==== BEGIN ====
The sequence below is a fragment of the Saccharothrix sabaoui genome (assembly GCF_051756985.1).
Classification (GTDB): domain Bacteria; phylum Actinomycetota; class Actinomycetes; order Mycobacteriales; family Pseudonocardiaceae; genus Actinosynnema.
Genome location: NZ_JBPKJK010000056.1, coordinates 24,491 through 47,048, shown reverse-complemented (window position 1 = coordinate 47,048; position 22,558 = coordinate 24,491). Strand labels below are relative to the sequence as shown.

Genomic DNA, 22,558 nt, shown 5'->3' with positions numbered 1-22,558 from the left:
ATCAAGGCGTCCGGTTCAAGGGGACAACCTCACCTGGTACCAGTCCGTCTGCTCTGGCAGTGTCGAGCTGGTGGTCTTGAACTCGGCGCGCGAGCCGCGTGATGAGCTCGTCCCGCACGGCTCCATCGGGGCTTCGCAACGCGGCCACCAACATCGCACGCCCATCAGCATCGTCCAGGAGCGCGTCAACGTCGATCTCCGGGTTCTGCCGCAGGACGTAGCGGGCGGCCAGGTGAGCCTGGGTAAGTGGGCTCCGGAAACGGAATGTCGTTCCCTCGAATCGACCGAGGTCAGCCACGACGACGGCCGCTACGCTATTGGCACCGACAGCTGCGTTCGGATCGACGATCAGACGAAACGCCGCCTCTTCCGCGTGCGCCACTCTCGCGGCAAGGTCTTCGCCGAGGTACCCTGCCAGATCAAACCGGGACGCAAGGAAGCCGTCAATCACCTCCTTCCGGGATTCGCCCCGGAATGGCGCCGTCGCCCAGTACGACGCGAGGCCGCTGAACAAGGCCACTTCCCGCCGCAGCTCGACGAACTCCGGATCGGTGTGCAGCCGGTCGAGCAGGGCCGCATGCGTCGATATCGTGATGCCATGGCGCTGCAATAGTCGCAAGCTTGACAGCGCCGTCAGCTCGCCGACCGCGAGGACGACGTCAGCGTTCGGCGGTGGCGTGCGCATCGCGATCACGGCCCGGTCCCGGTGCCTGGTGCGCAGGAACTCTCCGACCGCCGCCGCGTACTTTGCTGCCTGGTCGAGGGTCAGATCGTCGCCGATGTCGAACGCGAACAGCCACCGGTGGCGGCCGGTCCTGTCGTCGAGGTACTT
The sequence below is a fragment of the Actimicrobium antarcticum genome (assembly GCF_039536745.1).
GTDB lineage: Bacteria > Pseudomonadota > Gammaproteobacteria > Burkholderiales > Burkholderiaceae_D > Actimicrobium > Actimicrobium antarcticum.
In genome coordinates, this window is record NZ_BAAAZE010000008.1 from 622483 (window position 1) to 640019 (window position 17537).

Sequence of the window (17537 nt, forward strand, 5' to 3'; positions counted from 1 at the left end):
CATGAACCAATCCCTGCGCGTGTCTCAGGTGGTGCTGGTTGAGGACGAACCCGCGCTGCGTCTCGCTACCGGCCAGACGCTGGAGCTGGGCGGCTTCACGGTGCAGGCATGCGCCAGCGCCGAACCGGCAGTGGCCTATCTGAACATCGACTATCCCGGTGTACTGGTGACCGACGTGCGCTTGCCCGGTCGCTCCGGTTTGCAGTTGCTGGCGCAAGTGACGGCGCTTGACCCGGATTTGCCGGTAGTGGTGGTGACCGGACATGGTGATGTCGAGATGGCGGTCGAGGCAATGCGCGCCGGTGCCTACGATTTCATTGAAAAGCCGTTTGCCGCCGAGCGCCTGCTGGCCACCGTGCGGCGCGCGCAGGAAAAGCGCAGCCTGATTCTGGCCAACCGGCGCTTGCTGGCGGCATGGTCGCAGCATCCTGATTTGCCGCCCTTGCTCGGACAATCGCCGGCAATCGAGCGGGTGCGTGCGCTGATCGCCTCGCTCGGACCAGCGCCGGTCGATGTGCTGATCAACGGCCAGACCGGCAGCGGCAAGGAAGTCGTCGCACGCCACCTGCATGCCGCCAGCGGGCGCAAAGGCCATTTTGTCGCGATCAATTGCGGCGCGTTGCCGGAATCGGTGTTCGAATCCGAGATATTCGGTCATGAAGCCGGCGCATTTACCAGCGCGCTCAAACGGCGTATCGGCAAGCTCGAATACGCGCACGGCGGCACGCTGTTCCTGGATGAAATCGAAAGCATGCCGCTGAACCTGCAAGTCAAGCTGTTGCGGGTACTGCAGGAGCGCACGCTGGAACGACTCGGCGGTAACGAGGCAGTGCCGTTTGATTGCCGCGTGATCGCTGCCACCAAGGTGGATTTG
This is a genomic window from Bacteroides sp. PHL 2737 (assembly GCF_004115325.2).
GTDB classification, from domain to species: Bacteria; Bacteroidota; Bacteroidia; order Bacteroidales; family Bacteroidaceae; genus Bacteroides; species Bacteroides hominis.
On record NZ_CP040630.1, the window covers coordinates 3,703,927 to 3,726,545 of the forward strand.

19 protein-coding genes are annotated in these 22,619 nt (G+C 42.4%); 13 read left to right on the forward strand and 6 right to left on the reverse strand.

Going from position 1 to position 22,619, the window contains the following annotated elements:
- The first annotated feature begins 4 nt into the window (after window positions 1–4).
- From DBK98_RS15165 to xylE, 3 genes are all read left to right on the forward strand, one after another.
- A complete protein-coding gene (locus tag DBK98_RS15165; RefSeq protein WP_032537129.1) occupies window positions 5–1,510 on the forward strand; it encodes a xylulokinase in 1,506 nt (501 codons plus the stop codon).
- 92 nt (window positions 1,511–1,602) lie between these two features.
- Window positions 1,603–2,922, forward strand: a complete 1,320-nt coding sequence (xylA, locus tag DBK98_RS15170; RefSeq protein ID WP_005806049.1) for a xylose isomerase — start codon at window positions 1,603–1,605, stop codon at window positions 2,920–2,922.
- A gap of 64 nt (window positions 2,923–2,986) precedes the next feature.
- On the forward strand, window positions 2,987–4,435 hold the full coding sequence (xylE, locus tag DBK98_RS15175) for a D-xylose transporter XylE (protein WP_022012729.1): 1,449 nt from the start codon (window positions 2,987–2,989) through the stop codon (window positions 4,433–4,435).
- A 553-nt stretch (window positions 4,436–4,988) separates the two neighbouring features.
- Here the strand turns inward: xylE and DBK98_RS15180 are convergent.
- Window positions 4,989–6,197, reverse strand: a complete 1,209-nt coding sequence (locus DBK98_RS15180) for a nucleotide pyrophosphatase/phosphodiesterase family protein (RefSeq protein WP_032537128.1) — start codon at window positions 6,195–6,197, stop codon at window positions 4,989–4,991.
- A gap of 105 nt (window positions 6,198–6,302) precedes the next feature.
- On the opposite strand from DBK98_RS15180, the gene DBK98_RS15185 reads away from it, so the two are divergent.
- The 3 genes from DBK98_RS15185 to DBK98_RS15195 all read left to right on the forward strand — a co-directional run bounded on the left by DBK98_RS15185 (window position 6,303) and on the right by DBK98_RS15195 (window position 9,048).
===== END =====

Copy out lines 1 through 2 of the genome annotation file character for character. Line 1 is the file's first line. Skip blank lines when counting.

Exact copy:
The sequence below is a fragment of the Saccharothrix sabaoui genome (assembly GCF_051756985.1).
Classification (GTDB): domain Bacteria; phylum Actinomycetota; class Actinomycetes; order Mycobacteriales; family Pseudonocardiaceae; genus Actinosynnema.